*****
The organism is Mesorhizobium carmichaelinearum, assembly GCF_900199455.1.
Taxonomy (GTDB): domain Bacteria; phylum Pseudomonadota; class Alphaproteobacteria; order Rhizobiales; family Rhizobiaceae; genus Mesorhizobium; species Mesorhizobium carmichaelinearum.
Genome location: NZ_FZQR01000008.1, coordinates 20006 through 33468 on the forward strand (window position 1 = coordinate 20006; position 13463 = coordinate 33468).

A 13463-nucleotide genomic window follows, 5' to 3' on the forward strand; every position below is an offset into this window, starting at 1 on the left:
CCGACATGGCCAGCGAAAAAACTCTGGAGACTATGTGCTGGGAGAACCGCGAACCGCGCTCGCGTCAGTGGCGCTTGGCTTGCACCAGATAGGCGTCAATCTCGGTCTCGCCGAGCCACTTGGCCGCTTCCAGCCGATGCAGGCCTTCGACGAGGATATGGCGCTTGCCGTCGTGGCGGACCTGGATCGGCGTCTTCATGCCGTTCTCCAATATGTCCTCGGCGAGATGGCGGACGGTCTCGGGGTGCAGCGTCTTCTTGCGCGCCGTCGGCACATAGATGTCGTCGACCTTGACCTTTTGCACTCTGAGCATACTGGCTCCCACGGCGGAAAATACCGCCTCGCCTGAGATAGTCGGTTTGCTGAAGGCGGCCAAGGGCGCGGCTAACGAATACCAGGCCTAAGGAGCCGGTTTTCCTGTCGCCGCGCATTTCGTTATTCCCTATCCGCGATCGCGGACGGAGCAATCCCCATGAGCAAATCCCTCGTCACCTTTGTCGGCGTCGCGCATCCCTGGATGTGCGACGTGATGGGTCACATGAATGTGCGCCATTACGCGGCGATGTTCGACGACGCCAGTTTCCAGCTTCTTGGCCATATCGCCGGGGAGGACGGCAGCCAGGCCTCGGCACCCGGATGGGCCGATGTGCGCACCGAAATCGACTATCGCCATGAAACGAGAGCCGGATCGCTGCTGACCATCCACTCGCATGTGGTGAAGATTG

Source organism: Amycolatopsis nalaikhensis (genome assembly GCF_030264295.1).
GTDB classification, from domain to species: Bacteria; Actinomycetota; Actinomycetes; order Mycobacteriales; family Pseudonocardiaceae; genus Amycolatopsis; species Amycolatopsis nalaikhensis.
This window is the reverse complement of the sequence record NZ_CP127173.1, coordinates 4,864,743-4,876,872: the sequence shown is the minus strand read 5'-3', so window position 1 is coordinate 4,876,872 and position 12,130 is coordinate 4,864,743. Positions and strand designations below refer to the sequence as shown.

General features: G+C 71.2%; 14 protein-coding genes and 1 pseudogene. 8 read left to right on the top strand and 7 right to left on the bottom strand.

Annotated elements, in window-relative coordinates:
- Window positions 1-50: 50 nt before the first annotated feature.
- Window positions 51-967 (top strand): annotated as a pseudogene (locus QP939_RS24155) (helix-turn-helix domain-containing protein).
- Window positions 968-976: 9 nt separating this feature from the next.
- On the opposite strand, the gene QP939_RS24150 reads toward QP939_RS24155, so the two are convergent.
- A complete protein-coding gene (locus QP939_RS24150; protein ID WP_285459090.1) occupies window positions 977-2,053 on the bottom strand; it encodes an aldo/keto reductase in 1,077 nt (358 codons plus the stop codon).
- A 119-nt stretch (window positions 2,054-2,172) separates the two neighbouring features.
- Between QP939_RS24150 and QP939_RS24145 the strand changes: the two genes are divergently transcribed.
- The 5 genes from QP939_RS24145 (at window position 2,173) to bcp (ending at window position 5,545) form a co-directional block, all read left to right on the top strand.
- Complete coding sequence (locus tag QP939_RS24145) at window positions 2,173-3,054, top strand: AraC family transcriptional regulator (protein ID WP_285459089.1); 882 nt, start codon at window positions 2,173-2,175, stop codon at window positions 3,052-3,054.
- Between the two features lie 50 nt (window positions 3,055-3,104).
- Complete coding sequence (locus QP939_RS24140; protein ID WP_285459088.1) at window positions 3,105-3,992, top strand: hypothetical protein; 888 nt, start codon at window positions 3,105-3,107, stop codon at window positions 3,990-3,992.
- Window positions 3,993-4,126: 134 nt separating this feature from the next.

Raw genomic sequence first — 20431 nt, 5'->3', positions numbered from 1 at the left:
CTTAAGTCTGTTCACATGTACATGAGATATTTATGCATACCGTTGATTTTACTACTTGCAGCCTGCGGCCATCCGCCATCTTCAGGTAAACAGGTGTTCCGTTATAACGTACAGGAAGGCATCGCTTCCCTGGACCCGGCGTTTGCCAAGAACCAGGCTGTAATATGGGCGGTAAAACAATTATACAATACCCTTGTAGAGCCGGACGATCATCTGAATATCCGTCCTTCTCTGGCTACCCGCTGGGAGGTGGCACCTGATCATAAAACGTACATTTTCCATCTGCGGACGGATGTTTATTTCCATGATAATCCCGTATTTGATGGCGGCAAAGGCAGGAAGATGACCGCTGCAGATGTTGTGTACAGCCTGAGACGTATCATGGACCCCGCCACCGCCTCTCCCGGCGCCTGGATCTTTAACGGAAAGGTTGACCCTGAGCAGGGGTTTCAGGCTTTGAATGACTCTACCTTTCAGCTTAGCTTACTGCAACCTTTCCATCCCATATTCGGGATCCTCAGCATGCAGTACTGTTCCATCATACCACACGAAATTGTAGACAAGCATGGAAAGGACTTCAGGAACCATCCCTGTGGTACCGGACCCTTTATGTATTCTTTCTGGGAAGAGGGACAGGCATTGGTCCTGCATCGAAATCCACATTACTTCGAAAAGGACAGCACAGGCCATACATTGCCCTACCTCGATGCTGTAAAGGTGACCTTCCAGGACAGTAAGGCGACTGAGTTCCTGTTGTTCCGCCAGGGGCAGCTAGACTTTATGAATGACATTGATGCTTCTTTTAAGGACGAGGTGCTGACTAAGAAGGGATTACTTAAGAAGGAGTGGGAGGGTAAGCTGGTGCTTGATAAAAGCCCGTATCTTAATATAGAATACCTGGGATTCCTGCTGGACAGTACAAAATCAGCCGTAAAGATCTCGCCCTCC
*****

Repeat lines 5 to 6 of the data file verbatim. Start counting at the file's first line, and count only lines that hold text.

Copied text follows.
CCGACATGGCCAGCGAAAAAACTCTGGAGACTATGTGCTGGGAGAACCGCGAACCGCGCTCGCGTCAGTGGCGCTTGGCTTGCACCAGATAGGCGTCAATCTCGGTCTCGCCGAGCCACTTGGCCGCTTCCAGCCGATGCAGGCCTTCGACGAGGATATGGCGCTTGCCGTCGTGGCGGACCTGGATCGGCGTCTTCATGCCGTTCTCCAATATGTCCTCGGCGAGATGGCGGACGGTCTCGGGGTGCAGCGTCTTCTTGCGCGCCGTCGGCACATAGATGTCGTCGACCTTGACCTTTTGCACTCTGAGCATACTGGCTCCCACGGCGGAAAATACCGCCTCGCCTGAGATAGTCGGTTTGCTGAAGGCGGCCAAGGGCGCGGCTAACGAATACCAGGCCTAAGGAGCCGGTTTTCCTGTCGCCGCGCATTTCGTTATTCCCTATCCGCGATCGCGGACGGAGCAATCCCCATGAGCAAATCCCTCGTCACCTTTGTCGGCGTCGCGCATCCCTGGATGTGCGACGTGATGGGTCACATGAATGTGCGCCATTACGCGGCGATGTTCGACGACGCCAGTTTCCAGCTTCTTGGCCATATCGCCGGGGAGGACGGCAGCCAGGCCTCGGCACCCGGATGGGCCGATGTGCGCACCGAAATCGACTATCGCCATGAAACGAGAGCCGGATCGCTGCTGACCATCCACTCGCATGTGGTGAAGATTG

Source organism: Amycolatopsis nalaikhensis (genome assembly GCF_030264295.1).